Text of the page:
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Article
January 1964

Factors Affecting Flow Through a Stenosed Vessel

Author Affiliations

BOSTON
In receipt of a Peel Medical Trust Traveling Fellowship (Dr. Fiddian).; From the Departments of Surgery and Anatomy, Harvard Medical School and Peter Bent Brigham Hospital.

Arch Surg. 1964;88(1):83-90. doi:10.1001/archsurg.1964.01310190085010
Abstract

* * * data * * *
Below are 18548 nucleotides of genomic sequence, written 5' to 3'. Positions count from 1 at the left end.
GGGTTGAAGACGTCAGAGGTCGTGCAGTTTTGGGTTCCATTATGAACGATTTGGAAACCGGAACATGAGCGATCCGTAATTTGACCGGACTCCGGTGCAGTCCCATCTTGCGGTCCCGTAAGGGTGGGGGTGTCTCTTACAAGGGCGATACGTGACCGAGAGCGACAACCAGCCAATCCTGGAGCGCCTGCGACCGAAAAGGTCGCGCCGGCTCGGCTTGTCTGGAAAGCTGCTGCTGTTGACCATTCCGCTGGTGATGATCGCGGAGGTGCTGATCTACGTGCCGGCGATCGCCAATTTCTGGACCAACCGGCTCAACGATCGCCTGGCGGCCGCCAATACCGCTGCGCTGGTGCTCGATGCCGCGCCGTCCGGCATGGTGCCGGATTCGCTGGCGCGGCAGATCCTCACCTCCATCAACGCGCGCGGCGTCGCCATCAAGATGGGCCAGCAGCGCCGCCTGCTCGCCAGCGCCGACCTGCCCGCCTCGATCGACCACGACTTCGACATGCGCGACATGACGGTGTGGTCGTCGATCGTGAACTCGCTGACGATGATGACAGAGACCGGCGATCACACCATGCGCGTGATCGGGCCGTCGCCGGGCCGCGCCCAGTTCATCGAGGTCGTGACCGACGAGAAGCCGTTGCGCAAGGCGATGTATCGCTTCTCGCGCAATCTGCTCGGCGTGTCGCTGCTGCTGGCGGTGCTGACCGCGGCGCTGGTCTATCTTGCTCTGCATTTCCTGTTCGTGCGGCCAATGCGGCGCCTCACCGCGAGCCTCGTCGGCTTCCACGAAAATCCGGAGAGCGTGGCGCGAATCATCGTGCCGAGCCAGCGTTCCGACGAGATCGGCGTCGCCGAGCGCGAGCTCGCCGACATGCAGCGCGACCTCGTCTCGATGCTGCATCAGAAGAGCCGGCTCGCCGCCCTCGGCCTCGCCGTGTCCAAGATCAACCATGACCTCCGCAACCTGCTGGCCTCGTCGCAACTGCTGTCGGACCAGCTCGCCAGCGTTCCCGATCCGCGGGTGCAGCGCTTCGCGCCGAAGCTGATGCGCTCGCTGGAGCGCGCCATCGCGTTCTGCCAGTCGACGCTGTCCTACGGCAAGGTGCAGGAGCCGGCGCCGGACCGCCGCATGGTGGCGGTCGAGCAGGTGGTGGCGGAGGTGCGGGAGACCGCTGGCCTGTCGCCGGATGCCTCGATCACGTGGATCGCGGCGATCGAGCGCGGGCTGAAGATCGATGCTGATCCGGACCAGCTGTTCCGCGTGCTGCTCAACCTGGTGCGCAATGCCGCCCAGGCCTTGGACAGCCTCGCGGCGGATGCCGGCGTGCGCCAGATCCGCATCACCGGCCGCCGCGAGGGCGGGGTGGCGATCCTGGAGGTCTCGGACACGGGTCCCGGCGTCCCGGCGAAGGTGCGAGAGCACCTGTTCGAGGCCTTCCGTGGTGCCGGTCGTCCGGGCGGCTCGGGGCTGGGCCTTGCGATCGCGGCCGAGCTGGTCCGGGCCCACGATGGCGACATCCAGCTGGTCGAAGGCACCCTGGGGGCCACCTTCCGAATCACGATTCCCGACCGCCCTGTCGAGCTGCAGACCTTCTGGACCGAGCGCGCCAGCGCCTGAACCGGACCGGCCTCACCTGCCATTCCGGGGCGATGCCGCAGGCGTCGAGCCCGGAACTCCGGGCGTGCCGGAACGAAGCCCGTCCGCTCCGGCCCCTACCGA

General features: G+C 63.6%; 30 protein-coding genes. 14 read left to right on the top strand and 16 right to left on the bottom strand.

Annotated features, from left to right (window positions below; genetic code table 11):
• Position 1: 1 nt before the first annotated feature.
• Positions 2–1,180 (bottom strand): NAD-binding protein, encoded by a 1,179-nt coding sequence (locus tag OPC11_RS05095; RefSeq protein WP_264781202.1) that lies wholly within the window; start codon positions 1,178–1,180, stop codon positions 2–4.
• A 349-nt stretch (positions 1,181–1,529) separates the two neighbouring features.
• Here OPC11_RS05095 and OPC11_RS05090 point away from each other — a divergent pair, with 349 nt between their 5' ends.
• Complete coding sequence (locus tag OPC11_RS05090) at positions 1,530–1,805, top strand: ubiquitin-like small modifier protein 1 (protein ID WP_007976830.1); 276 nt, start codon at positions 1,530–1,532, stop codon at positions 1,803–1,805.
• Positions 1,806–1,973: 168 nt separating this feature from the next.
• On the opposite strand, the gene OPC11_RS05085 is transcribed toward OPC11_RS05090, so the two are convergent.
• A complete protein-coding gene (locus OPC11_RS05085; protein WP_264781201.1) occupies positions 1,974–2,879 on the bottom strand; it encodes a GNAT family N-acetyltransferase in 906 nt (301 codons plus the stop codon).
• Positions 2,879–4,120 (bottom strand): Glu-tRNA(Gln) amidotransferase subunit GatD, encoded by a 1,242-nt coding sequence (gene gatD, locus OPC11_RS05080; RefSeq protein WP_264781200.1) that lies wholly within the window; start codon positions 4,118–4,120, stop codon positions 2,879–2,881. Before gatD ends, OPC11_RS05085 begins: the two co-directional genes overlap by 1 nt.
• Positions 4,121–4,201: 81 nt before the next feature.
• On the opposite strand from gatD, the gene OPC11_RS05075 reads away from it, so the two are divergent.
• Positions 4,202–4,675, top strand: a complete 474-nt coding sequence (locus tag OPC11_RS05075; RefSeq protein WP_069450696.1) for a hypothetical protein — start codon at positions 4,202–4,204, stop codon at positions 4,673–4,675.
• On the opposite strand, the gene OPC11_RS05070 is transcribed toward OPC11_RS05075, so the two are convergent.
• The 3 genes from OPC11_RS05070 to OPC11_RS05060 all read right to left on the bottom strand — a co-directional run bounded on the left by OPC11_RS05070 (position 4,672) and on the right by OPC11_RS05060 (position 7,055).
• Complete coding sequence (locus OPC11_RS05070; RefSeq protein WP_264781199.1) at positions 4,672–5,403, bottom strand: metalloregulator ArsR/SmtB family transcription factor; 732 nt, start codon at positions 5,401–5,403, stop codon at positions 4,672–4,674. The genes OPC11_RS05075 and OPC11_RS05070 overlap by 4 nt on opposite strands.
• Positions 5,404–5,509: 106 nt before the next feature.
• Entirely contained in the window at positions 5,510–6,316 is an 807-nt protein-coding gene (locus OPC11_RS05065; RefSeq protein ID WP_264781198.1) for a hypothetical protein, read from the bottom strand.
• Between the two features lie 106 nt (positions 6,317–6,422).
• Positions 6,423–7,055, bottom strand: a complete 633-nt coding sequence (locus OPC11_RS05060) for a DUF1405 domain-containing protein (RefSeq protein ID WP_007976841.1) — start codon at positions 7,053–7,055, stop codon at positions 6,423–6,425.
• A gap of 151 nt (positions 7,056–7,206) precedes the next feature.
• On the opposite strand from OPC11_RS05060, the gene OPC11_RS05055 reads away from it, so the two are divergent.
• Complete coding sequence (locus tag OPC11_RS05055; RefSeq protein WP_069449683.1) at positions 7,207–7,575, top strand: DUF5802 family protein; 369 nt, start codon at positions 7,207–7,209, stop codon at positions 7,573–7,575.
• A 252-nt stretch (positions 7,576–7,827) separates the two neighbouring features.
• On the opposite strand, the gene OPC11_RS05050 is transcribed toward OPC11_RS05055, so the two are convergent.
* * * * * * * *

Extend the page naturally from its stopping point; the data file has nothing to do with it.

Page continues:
Introduction  The literature on the subject of the effect on blood flow of vessel stenosis reveals results and conclusions ranging widely from Shipley and Gregg's5 statement that they found no justification for the contention that a rather marked degree of external constriction is required to produce a significant reduction in flow through a vessel, to the demonstration by Cannon et al1 that a 99.1% reduction in lumen area produced a mere 30% fall in flow. May, DeWeese, and Rob4 have summarized work in this field and find that with a 1-cm-long stenosis the luminal area in the canine iliac artery required reduction to 20% of normal to begin to decrease blood flow.The variation in results previously reported may be due to many factors, such as failure to monitor viscosity changes in the dog's blood, inadequate control or record of pressures (Mann et al3), unreliable flow

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